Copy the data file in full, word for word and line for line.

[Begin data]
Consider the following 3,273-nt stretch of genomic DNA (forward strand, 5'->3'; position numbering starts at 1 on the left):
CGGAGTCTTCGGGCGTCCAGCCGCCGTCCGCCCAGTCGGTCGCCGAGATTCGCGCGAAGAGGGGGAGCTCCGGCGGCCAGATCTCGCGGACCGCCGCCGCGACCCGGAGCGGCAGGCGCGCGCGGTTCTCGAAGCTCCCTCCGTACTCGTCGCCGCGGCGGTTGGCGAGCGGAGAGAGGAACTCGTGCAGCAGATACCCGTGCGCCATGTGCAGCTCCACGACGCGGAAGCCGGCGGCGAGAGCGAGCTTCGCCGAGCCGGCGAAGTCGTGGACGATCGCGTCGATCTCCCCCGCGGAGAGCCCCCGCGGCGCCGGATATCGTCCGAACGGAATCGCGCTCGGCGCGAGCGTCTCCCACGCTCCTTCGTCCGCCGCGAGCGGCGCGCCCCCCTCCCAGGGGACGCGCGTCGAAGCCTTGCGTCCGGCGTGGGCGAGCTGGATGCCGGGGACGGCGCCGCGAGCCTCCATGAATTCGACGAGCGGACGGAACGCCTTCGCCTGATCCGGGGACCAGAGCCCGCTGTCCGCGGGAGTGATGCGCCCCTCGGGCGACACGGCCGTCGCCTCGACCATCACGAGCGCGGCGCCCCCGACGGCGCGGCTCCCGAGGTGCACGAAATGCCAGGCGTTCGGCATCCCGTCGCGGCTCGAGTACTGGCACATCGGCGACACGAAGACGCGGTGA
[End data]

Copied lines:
Consider the following 3,273-nt stretch of genomic DNA (forward strand, 5'->3'; position numbering starts at 1 on the left):
CGGAGTCTTCGGGCGTCCAGCCGCCGTCCGCCCAGTCGGTCGCCGAGATTCGCGCGAAGAGGGGGAGCTCCGGCGGCCAGATCTCGCGGACCGCCGCCGCGACCCGGAGCGGCAGGCGCGCGCGGTTCTCGAAGCTCCCTCCGTACTCGTCGCCGCGGCGGTTGGCGAGCGGAGAGAGGAACTCGTGCAGCAGATACCCGTGCGCCATGTGCAGCTCCACGACGCGGAAGCCGGCGGCGAGAGCGAGCTTCGCCGAGCCGGCGAAGTCGTGGACGATCGCGTCGATCTCCCCCGCGGAGAGCCCCCGCGGCGCCGGATATCGTCCGAACGGAATCGCGCTCGGCGCGAGCGTCTCCCACGCTCCTTCGTCCGCCGCGAGCGGCGCGCCCCCCTCCCAGGGGACGCGCGTCGAAGCCTTGCGTCCGGCGTGGGCGAGCTGGATGCCGGGGACGGCGCCGCGAGCCTCCATGAATTCGACGAGCGGACGGAACGCCTTCGCCTGATCCGGGGACCAGAGCCCGCTGTCCGCGGGAGTGATGCGCCCCTCGGGCGACACGGCCGTCGCCTCGACCATCACGAGCGCGGCGCCCCCGACGGCGCGGCTCCCGAGGTGCACGAAATGCCAGGCGTTCGGCATCCCGTCGCGGCTCGAGTACTGGCACATCGGCGACACGAAGACGCGGTGA